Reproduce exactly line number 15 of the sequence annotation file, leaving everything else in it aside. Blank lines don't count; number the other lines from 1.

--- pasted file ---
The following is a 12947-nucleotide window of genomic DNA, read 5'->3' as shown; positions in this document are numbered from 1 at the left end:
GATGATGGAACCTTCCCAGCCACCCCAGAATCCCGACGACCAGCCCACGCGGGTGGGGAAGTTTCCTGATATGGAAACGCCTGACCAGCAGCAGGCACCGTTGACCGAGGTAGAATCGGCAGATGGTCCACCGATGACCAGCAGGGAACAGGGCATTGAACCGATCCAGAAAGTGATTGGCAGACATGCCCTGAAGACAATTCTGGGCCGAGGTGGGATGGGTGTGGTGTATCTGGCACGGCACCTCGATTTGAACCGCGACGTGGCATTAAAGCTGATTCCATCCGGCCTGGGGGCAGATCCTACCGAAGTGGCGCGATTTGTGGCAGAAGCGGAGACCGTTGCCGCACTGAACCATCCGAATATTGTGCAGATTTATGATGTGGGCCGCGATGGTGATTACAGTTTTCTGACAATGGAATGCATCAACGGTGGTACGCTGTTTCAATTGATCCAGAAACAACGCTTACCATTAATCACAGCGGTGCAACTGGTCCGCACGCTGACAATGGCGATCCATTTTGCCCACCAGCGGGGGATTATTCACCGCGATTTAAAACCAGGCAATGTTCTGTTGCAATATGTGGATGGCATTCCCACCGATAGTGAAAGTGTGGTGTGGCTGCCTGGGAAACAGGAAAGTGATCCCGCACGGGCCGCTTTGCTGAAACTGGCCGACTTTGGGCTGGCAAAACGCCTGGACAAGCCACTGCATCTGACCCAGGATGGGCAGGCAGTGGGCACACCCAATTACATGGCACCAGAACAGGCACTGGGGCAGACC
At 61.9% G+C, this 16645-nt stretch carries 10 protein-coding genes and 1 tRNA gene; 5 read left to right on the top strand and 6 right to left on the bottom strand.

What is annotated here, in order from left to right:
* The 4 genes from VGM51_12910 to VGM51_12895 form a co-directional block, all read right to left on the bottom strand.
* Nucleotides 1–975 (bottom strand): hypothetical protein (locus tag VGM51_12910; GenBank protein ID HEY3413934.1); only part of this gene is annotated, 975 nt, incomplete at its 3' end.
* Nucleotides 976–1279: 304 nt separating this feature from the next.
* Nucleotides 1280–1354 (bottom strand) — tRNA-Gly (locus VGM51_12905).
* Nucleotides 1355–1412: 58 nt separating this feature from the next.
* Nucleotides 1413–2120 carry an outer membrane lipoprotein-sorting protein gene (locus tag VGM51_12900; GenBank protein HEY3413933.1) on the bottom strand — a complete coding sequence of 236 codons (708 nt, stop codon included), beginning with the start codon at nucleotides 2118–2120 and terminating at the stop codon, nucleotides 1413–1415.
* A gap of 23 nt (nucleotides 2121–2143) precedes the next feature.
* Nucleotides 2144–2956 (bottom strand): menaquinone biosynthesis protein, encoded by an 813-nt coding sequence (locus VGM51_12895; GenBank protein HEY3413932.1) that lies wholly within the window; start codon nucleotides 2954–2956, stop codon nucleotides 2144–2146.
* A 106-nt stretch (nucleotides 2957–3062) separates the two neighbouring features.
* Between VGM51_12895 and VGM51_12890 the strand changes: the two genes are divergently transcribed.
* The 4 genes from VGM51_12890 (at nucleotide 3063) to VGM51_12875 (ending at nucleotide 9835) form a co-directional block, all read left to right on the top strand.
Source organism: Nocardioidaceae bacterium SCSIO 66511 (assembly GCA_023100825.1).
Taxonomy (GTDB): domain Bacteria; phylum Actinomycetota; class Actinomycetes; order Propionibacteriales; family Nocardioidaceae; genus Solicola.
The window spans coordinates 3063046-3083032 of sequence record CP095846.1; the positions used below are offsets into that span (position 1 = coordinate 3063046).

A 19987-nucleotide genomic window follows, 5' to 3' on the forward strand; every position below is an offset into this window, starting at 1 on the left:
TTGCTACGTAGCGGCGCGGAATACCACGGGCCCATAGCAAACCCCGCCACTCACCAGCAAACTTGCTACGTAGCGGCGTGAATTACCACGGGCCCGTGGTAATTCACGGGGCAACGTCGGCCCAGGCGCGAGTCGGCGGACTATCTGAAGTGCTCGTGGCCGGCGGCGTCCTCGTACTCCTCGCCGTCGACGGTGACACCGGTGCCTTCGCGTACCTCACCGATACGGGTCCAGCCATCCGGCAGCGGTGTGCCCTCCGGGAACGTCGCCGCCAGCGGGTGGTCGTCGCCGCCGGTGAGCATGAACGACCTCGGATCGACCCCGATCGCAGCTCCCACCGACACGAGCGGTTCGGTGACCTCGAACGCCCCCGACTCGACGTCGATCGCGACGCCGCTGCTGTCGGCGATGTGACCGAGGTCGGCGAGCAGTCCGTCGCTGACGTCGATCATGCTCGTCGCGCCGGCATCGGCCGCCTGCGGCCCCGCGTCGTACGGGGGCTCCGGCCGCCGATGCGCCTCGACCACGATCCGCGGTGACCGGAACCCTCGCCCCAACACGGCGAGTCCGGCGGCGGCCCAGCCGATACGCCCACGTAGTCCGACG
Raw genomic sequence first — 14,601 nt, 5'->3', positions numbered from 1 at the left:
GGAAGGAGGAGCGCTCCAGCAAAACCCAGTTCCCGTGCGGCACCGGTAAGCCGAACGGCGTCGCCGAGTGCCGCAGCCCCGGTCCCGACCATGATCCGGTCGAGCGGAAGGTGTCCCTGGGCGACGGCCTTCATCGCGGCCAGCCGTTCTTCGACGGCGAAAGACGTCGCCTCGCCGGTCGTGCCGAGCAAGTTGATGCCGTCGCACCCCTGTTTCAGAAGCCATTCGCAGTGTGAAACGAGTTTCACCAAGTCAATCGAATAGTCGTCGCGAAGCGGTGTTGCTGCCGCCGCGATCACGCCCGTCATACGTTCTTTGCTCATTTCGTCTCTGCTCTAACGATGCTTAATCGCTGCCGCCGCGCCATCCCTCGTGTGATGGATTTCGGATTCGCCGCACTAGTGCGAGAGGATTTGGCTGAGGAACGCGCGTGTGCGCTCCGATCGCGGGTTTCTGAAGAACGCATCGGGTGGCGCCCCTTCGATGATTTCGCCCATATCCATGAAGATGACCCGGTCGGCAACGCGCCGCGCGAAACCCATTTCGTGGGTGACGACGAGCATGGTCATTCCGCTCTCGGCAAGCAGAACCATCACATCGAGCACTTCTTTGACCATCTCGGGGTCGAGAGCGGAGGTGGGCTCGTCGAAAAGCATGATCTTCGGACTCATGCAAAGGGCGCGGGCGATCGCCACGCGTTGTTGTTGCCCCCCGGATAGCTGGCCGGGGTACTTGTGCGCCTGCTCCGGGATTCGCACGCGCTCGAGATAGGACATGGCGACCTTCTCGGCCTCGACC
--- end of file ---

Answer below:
* The 4 genes from VGM51_12890 (at nucleotide 3063) to VGM51_12875 (ending at nucleotide 9835) form a co-directional block, all read left to right on the top strand.